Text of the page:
related subsystems by performing either continuous or periodic 
functional tests of specific components and vehicle conditions. The 
first three testing categories--misfire, fuel trim, and comprehensive 
components--are continuous, while the remaining eight only run after a 
certain set of conditions has been met. The algorithms for running 
these eight periodic monitors are unique to each manufacturer and 
involve such things as ambient temperature as well as driving 
conditions. Most vehicles will have at least five of the eight 
remaining monitors (catalyst, evaporative system, oxygen sensor, heated 
oxygen sensor, and exhaust gas recirculation or EGR system) while the 
remaining three (air conditioning, secondary air, and heated catalyst) 
are not necessarily applicable to all vehicles. When a vehicle is 
scanned at an OBD-I/M test site, these monitors can appear as either 
``ready'' (meaning the monitor in question has been evaluated), ``not 
ready'' (meaning the monitor has not yet been evaluated), or ``not 
applicable'' (meaning the vehicle is not equipped with the component 
monitor in question).
    The OBD system is also designed to fully evaluate the vehicle 
emissions control system. If the OBD system detects a problem that may 
cause vehicle emissions to exceed 1.5 times the Federal Test Procedure 
standards, then the Malfunction Indicator Light (MIL) is illuminated. 
By turning on the MIL, the OBD system notifies the vehicle operator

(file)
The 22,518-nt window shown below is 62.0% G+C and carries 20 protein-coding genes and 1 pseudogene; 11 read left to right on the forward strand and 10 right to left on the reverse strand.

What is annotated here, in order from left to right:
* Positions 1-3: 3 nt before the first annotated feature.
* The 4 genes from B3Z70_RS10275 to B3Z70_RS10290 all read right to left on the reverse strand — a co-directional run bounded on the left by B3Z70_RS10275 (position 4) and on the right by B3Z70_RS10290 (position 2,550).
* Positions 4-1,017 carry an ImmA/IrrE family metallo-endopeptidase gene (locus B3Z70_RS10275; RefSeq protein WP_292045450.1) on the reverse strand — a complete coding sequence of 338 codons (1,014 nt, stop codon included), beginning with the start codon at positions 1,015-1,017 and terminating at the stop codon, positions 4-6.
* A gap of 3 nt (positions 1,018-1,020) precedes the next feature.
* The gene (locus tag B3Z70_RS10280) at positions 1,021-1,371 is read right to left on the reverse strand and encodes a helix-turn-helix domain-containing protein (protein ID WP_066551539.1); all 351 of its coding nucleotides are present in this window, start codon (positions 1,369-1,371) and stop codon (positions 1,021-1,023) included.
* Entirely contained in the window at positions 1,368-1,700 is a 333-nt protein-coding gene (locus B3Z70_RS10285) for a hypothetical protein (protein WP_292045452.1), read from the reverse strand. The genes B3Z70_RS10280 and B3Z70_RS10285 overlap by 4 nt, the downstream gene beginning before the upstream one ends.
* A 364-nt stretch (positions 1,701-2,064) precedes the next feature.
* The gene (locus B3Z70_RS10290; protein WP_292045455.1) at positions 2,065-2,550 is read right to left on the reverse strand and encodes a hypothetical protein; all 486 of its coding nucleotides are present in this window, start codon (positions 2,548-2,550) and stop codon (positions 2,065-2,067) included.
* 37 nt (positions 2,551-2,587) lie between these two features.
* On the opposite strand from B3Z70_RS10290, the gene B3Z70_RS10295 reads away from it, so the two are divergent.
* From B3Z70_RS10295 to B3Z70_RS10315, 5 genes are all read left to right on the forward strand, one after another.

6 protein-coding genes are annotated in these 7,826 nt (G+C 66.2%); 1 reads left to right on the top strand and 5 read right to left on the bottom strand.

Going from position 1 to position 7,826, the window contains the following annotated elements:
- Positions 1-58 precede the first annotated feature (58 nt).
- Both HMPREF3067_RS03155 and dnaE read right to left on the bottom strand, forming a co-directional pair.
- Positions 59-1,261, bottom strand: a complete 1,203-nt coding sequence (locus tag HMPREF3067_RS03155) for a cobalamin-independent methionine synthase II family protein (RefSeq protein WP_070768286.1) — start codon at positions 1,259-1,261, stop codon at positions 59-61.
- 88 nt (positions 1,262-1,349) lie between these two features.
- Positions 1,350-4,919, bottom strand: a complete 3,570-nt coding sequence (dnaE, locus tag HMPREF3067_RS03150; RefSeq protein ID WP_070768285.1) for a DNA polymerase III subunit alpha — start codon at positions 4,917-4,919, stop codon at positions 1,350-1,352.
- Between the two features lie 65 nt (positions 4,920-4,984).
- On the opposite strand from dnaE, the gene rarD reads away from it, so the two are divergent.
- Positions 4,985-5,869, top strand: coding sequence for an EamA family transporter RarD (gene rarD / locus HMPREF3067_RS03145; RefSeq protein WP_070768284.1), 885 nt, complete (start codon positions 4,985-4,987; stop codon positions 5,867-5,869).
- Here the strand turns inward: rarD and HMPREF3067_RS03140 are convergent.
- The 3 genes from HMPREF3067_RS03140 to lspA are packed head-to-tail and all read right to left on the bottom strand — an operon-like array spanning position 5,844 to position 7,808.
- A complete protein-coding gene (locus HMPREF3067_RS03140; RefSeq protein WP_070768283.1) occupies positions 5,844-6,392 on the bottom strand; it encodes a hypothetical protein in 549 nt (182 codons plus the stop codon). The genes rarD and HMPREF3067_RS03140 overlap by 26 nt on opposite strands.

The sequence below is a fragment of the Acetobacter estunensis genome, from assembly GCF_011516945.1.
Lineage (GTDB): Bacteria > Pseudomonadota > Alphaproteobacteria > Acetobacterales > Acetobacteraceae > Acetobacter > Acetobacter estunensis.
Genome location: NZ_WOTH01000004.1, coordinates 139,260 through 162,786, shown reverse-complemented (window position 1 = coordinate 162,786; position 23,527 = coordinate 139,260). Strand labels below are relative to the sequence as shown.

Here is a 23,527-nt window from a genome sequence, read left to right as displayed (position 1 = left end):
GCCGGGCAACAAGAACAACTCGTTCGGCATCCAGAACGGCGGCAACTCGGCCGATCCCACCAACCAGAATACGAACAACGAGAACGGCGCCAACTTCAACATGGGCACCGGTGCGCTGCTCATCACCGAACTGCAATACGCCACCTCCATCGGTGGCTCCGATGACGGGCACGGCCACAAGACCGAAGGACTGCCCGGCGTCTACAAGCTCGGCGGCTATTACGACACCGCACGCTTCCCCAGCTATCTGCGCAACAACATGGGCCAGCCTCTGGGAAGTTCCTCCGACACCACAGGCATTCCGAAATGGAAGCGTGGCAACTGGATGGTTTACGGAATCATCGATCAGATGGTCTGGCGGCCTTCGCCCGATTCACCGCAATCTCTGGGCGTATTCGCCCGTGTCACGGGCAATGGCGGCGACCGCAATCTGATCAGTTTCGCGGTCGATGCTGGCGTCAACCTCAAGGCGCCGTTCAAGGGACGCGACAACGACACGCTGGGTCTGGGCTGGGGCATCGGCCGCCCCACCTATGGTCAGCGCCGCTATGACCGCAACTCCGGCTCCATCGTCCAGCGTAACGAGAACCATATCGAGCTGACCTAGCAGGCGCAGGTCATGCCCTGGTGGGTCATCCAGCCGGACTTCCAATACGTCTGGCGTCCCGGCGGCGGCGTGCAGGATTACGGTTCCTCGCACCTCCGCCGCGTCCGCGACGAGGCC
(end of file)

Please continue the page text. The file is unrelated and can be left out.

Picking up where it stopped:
that an emission-related fault has been detected, and the vehicle 
should be repaired as soon as possible thus reducing the harmful 
emissions contributed by that vehicle.
    EPA's revised OBD I/M rule applies to only those areas that are 
required to implement I/M programs under the CAA, which includes the 
aforementioned counties in New Jersey. This rule established a deadline 
of January 1, 2002 for states to begin performing OBD checks on 1996 
and newer model OBD-equipped vehicles and to require repairs to be 
performed on those vehicles with malfunctions identified by the OBD 
check.
    EPA's revised I/M rule also permitted, under certain circumstances, 
for states to delay implementation of OBD testing. If the state makes a 
request to show cause to EPA for a delay, an extension of the deadline 
for states to begin conducting mandatory OBD is permissible. The 
revised implementation date represents ``the best the state can 
reasonably do'' (66 FR 18159). EPA's final rule identifies factors that 
may serve as a possible justification for states considering making a 
request to the EPA to delay implementation of OBD I/M program checks 
beyond the January 2002 deadline. Potential factors justifying such a 
delay include contractual impediments, hardware or software 
deficiencies, data management software deficiencies, the need for 
additional training for the testing and repair industries, and the need 
for public education or outreach.
    New Jersey is required to have an enhanced I/M program pursuant to 
the CAA, and consequently has adopted, and has been implementing an 
enhanced I/M program statewide since December 13, 1999. In the January 
22, 2002 Federal Register, (67 FR 2811), EPA fully approved New 
Jersey's enhanced I/M program and the State's performance standard 
modeling as meeting the applicable requirements of the CAA. Additional 
information on EPA's final approval of New Jersey's enhanced I/M 
program can be found in EPA's January 22, 2002 final approval notice.

III. What was included in New Jersey's proposed SIP submittal?